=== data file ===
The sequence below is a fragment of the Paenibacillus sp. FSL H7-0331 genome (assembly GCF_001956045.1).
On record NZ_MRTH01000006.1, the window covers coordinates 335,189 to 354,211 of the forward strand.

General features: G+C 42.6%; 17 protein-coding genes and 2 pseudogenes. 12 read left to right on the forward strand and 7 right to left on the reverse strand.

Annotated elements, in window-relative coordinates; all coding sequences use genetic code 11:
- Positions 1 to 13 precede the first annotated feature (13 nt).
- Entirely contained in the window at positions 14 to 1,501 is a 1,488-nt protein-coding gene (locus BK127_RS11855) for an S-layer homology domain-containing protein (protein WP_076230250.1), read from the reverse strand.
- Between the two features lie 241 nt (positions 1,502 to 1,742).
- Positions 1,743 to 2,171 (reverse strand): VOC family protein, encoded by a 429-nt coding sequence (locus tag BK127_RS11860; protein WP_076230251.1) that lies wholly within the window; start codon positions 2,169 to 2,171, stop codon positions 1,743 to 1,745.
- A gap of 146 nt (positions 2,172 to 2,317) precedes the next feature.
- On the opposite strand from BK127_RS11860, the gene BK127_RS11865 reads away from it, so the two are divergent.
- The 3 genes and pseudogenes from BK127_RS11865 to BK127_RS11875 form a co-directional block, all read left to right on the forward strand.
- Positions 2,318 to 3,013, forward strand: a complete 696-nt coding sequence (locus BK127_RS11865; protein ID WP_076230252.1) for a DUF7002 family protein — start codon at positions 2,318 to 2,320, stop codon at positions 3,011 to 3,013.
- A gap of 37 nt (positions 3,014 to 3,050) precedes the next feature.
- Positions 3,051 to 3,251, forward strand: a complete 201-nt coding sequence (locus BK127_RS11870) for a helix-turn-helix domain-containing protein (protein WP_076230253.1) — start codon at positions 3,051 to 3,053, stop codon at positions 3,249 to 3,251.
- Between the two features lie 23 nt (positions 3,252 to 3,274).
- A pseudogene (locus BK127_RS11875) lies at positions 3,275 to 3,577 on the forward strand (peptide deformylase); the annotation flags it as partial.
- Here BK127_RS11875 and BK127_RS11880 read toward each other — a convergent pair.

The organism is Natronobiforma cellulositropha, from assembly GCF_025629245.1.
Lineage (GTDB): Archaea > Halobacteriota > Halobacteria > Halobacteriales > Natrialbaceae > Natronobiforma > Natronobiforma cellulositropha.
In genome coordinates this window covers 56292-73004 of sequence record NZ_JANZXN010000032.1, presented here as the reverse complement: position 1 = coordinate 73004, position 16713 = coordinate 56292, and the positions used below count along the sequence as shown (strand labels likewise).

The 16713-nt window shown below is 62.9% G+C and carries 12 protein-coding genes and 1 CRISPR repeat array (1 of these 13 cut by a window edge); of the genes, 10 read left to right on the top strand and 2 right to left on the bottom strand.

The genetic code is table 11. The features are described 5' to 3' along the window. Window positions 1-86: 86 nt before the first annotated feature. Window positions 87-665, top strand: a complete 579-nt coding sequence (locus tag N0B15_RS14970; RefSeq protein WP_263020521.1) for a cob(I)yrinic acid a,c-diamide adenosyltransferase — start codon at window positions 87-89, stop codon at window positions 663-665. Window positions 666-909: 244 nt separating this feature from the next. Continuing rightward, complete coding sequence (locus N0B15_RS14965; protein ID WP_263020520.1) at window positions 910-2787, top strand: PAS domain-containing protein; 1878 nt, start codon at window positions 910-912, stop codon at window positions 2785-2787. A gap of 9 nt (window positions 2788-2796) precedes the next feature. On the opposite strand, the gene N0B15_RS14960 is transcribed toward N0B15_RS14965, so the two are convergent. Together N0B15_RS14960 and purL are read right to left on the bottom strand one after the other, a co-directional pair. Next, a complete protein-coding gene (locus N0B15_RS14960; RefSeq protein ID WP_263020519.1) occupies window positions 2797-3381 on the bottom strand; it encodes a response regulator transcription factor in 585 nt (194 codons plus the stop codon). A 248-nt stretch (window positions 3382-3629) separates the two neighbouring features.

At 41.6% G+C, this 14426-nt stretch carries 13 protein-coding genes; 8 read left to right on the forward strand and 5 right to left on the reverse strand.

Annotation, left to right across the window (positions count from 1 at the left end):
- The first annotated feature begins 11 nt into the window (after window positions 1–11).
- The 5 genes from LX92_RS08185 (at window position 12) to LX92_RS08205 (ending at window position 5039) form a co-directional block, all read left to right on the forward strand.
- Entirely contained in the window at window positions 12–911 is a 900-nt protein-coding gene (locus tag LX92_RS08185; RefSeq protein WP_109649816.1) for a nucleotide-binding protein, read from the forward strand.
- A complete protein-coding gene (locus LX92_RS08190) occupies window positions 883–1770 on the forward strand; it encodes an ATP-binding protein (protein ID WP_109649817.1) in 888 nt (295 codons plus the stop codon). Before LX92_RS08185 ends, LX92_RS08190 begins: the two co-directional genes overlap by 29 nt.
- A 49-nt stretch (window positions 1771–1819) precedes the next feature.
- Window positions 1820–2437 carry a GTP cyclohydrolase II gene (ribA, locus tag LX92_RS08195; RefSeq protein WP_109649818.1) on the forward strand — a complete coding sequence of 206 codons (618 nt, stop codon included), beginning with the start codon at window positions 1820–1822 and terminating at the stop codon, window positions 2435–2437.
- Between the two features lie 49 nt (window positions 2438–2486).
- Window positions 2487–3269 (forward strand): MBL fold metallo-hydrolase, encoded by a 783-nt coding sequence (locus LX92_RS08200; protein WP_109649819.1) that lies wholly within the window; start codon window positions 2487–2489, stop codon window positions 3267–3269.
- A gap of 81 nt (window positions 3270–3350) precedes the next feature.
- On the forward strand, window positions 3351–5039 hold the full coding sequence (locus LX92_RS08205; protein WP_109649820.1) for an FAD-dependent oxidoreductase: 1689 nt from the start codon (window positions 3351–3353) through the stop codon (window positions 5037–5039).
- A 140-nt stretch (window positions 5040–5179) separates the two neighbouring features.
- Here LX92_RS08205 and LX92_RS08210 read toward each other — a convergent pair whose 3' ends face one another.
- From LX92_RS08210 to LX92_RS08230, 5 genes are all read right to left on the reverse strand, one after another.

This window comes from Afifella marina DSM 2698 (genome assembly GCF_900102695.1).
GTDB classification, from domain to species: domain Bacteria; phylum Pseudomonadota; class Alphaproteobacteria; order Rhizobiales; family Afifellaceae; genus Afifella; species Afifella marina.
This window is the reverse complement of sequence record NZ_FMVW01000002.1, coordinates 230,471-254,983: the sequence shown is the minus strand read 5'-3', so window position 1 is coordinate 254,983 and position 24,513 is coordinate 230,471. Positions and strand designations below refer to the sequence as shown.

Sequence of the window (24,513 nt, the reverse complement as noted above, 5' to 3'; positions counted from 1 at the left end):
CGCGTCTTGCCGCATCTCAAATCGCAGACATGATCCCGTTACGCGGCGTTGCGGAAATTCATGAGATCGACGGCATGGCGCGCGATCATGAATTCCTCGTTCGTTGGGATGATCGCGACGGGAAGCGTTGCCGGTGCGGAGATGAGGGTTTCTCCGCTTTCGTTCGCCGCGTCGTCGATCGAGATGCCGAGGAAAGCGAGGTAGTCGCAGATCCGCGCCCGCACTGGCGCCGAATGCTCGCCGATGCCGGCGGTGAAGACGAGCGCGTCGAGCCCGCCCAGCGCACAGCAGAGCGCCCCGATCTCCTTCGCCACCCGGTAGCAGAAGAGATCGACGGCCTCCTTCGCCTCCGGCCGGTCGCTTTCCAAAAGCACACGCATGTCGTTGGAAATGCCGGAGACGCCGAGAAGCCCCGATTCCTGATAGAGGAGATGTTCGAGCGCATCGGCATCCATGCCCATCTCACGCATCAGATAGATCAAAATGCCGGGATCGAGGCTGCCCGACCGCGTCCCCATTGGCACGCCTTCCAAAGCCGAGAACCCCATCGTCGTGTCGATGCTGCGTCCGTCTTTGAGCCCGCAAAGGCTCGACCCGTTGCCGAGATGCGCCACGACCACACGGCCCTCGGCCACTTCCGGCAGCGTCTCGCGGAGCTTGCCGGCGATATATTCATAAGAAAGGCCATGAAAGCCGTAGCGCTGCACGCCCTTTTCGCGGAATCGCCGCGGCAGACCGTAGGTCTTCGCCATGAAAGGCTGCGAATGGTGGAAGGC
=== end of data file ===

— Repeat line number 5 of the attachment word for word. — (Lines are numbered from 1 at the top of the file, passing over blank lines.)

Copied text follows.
- Positions 1 to 13 precede the first annotated feature (13 nt).